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ASAS-SN Discovery of A Probable Supernova in an Uknown Redshift Host Galaxy

ATel #6984; J. Brimacombe (Coral Towers Observatory), S. Kiyota (Variable Star Observers League in Japan), R. A. Koff (Antelope Hills Observatory), T. W.-S. Holoien, K. Z. Stanek, C. S. Kochanek, A. B. Danilet, G. Simonian, U. Basu, N. Goss, J. F. Beacom (Ohio State), B. J. Shappee (Hubble Fellow, Carnegie Observatories), J. L. Prieto (Diego Portales; MAS), D. Bersier (LJMU), Subo Dong (KIAA-PKU), P. R. Wozniak (LANL), D. Szczygiel, G. Pojmanski (Warsaw University Observatory), E. Conseil (Association Francaise des Observateurs d'Etoiles Variables), J. M. Fernandez (Observatory Inmaculada del Molino), B. Nicholls (Mt. Vernon Obs., New Zealand)
on 24 Jan 2015; 16:43 UT
Distributed as an Instant Email Notice Supernovae
Credential Certification: Thomas Holoien (tholoien@astronomy.ohio-state.edu)

Subjects: Optical, Supernovae, Transient

During the ongoing All Sky Automated Survey for SuperNovae (ASAS-SN or "Assassin"), using data from the quadruple 14-cm "Brutus" telescope in Haleakala, Hawaii, we discovered a new transient source, most likely a supernova, near the UV source GALEXASC J155536.57+664316.5:

Object       RA (J2000)     DEC (J2000)      Disc. UT Date   Disc. V mag 
ASASSN-15bn  15:55:35.35    +66:43:19.31      2015-01-23.63    16.7 

ASASSN-15bn was discovered in images obtained on UT 2015-01-23.63 at V~16.7 mag. We do not detect (V>17.2) the object in images taken on UT 2015-01-21.64 and before. Images obtained by J. Brimacombe on UT 2015-01-24.42 with the RCOS 51-cm telescope in New Mexico, by S. Kiyota on UT 2015-01-24.45 using a Planewave CDK 0.61-m telescope located at Sierra Remote Observatory, and by R. A. Koff on UT 2015-01-24.50 using a Meade LX-200 25-cm telescope located at Antelope Hills Observatory confirm the discovery of the transient. This figure shows the archival DSS image of the host (left) and the J. Brimacombe confirmation image (right). The red circle has a radius of 5" and is centered on the position of the transient in the J. Brimacombe image.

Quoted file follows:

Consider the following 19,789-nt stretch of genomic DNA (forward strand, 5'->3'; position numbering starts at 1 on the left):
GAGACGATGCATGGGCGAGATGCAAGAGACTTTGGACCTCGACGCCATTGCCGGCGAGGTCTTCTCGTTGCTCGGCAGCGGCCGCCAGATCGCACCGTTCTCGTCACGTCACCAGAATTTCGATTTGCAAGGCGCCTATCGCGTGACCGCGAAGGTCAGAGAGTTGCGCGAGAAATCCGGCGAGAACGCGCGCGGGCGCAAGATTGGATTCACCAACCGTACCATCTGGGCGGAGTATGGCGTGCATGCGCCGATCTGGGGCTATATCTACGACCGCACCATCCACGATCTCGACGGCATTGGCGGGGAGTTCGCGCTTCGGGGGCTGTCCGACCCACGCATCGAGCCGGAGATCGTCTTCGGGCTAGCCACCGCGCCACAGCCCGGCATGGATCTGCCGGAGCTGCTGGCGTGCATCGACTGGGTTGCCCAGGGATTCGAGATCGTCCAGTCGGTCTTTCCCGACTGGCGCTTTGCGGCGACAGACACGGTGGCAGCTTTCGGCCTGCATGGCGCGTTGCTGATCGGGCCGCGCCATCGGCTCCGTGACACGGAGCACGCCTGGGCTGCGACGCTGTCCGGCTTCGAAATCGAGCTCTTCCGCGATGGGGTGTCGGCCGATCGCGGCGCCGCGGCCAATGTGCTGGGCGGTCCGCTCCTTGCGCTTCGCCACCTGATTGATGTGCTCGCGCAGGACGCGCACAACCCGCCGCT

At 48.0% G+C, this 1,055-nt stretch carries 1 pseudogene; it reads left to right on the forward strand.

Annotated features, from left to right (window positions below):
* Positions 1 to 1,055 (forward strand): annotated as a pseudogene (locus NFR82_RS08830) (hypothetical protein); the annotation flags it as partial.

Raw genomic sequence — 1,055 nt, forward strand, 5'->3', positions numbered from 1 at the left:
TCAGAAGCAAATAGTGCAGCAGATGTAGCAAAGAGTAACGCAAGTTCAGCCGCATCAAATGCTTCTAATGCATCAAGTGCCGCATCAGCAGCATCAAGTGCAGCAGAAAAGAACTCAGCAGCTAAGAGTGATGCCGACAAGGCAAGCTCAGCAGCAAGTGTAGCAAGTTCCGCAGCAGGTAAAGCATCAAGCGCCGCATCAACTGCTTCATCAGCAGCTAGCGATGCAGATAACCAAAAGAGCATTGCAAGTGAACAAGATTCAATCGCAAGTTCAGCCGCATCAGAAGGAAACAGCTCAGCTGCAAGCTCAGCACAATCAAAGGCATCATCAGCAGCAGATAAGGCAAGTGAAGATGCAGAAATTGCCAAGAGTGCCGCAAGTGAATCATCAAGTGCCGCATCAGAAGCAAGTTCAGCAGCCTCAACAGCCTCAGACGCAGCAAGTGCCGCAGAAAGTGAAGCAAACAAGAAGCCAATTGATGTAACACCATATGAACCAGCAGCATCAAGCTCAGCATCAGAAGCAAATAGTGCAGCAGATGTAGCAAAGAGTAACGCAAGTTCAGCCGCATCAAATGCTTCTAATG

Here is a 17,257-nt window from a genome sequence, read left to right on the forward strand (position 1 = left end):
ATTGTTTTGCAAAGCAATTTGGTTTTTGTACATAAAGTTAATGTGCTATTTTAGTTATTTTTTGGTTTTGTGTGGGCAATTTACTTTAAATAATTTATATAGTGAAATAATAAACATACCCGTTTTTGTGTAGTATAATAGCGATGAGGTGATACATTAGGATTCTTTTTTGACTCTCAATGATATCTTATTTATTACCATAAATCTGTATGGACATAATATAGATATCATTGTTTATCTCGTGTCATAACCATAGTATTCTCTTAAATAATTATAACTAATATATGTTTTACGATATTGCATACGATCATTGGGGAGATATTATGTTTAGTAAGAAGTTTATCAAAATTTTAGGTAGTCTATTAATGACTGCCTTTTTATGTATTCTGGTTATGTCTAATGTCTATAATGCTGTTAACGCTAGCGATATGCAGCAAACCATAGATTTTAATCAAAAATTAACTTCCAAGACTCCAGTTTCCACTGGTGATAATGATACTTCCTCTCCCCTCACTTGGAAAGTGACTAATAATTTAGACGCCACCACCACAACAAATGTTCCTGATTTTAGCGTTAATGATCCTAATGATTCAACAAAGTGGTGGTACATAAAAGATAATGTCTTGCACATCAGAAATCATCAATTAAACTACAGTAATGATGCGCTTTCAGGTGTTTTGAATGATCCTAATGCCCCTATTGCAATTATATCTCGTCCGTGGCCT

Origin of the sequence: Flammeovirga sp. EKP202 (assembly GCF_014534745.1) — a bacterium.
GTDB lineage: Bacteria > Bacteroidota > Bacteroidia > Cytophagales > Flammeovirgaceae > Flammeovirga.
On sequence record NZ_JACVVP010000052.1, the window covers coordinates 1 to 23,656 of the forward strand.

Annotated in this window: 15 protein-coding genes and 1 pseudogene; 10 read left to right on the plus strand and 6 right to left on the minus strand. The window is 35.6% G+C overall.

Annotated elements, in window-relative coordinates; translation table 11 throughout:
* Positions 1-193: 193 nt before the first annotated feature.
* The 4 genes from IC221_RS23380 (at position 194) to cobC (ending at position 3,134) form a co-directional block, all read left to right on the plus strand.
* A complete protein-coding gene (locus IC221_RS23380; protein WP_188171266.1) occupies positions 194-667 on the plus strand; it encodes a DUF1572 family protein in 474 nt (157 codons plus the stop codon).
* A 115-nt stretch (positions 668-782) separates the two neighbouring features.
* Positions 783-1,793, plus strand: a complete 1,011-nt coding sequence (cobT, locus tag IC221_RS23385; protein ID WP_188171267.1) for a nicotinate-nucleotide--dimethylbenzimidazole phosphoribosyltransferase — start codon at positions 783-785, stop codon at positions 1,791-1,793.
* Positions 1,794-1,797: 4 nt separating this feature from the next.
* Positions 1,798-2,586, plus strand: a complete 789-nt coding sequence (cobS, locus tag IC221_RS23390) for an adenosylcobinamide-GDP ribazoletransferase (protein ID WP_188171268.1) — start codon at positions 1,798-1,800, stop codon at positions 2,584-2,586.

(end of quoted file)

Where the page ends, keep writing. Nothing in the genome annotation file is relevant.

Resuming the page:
The position of ASASSN-15bn is approximately 2.7" North and 7.2" West from the center of GALEXASC J155536.57+664316.5, a UV source that appears to be a dwarf galaxy but is not catalogued as a galaxy in NED. Follow-up observations, particularly spectroscopy, are encouraged.

We thank LCOGT and its staff for their continued support of ASAS-SN. ASAS-SN is supported in part by Mt. Cuba Astronomical Foundation. For more information about the ASAS-SN project, see the ASAS-SN Homepage and the list of all ASAS-SN transients.